With consumers becoming more and more sophisticated, there’s the need for a deeper understanding of product specifications. It is true, especially with consumer electronics, including projectors. Knowing what the terms meant is crucial, given the endless variations when it comes to quality, features, and prices of these products.
In the home theater market, one aspect consumers need to understand more is the brightness. When you know the different units of light involved in ensuring your projector provides greater clarity, you can make an informed decision. On that note, let’s compare lux vs. lumens projectors and find out more about projector brightness.
The term ‘brightness’ used here is subjective and not used in optics. When discussing light, experts typically use “luminance.” But in this article, we try to make it simple and easy to understand.
Units of Measuring Light in Projectors and Home Theater
There are several terms or units to measure light when it comes to projectors. They include lumens, lux, nits, foot-lamberts, and ANSI lumens.
Lux vs. Lumens
Lumens and lux are both Si-based units. Lumens measure luminous flux, which is the total amount of light a light source produces per unit of time. You might confuse luminous flux with radiant flux, but they are different. Luminous flux measures electromagnetic waves only visible to the human eye, not from all sources.
It measures the total number of quanta or packets a light source produces. A lumen is a luminous flux that a light source of one candela of intensity emits over a solid angle of one steradian. It is also the unit of measurement used for the light outputs of a projector as well as other lighting equipment, i.e., lamps.
On the other hand, lux is the unit used to measure brightness in terms of surface area. When it comes to projectors, it refers to the lumen per square meter. It measures how much incident light illuminates a surface, indicating how a human eye perceives light intensity. With this, the spread of an area’s effect on luminous flux is to be considered.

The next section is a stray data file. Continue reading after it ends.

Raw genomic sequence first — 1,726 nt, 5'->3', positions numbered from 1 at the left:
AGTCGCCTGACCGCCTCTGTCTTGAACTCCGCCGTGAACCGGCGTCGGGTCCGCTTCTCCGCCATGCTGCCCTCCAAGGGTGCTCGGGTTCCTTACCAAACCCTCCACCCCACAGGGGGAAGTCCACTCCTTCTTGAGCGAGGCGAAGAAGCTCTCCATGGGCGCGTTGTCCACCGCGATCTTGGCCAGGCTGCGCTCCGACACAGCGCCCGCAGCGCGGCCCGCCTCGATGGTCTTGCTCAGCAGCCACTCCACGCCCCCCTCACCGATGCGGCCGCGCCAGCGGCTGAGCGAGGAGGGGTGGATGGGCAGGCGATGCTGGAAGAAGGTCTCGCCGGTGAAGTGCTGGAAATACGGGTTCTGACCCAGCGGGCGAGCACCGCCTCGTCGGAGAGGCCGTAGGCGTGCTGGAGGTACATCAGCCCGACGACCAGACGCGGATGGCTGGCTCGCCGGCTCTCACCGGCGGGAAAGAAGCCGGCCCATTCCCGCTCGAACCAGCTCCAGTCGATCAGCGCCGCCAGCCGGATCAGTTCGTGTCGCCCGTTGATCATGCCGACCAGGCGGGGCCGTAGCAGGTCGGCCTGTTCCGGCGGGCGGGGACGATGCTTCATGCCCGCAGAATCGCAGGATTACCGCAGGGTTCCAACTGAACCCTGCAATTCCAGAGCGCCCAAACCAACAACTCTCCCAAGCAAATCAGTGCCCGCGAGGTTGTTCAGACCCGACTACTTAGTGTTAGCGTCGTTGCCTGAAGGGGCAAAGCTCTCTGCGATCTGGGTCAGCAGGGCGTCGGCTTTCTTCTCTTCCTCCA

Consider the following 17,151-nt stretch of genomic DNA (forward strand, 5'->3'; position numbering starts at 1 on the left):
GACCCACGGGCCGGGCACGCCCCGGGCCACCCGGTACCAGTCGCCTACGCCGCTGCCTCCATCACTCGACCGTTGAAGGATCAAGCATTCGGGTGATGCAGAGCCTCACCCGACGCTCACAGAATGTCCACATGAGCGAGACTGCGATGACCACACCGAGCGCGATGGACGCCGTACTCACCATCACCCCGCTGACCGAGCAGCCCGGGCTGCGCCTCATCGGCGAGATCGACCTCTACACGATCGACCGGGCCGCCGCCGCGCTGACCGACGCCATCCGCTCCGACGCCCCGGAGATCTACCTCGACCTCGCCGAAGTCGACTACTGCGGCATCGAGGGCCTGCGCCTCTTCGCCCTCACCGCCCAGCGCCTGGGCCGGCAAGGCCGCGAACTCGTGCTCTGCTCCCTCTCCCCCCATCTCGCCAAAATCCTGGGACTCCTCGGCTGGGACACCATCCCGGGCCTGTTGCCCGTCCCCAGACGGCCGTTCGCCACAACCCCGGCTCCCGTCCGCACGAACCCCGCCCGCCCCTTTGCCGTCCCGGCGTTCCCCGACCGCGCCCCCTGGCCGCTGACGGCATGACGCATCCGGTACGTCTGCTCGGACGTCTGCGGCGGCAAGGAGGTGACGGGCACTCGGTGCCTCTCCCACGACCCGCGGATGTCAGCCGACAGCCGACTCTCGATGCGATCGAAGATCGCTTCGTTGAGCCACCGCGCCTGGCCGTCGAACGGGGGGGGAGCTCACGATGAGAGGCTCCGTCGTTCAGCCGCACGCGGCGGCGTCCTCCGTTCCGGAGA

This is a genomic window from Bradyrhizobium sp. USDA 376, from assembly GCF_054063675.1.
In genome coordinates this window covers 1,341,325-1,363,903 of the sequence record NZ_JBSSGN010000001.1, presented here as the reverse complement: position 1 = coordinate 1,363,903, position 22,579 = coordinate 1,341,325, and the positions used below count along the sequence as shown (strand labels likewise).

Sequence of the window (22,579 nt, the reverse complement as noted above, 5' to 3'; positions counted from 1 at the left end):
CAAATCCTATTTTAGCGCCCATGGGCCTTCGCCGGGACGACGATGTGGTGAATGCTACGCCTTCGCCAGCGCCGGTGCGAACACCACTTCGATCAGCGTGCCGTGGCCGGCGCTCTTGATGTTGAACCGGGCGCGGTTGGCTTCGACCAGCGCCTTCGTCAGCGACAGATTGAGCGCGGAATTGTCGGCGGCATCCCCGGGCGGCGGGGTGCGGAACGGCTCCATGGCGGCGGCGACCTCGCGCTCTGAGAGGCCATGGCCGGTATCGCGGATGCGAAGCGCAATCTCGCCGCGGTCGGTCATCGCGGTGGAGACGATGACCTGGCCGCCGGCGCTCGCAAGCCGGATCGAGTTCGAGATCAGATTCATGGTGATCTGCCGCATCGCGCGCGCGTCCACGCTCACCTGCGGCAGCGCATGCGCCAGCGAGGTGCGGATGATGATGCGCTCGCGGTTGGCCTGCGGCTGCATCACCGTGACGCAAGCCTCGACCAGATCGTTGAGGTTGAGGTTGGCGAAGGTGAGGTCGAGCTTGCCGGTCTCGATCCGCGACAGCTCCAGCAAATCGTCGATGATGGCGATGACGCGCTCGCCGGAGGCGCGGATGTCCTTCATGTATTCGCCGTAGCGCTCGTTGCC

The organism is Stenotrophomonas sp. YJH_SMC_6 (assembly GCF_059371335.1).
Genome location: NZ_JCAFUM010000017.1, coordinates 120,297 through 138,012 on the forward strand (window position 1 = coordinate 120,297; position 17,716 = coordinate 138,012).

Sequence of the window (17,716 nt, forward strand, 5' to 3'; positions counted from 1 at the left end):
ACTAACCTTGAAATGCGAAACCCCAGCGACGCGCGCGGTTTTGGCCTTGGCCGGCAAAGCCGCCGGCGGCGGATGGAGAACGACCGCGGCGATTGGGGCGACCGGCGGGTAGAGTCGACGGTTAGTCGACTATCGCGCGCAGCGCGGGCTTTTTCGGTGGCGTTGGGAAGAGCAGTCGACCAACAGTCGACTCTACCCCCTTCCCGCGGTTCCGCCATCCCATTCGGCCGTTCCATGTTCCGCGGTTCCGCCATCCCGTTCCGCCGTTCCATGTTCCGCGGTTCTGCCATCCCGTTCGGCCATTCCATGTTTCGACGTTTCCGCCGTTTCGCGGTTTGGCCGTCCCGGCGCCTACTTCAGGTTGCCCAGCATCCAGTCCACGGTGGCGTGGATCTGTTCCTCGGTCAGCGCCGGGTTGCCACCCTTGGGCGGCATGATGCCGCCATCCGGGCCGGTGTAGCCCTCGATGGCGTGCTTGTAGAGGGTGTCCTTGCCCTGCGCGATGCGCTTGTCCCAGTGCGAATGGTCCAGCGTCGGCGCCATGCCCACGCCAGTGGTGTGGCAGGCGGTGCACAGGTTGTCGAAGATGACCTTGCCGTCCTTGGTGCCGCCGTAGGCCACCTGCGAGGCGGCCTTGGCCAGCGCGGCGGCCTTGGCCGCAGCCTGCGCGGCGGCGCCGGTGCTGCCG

Lumen and lux are closely related to each other, measuring the illuminance of a light source but in two varying contexts. It means that a lumen is the amount of light from light sources, taking human eye sensitivity to account. Lux is how bright a light appears after considering how it spreads over an area.
If you measure them from a fixed source, the lumens should have a constant number while the lux decreases as the distance increases. As you can see, these two measures of brightness are crucial when you look for a projector. It helps you invest in a projector that will output enough light for a clear image, no matter the distance.
Lumens vs. ANSI Lumens
There are numerous specifications and features you’ll want to evaluate before buying a projector. Of them, one of the often misunderstood is the lumen quality. From the explanation above, you realize that it refers to the brightness the projector produces. Lumen is crucial as it affects the image quality displayed by the projector.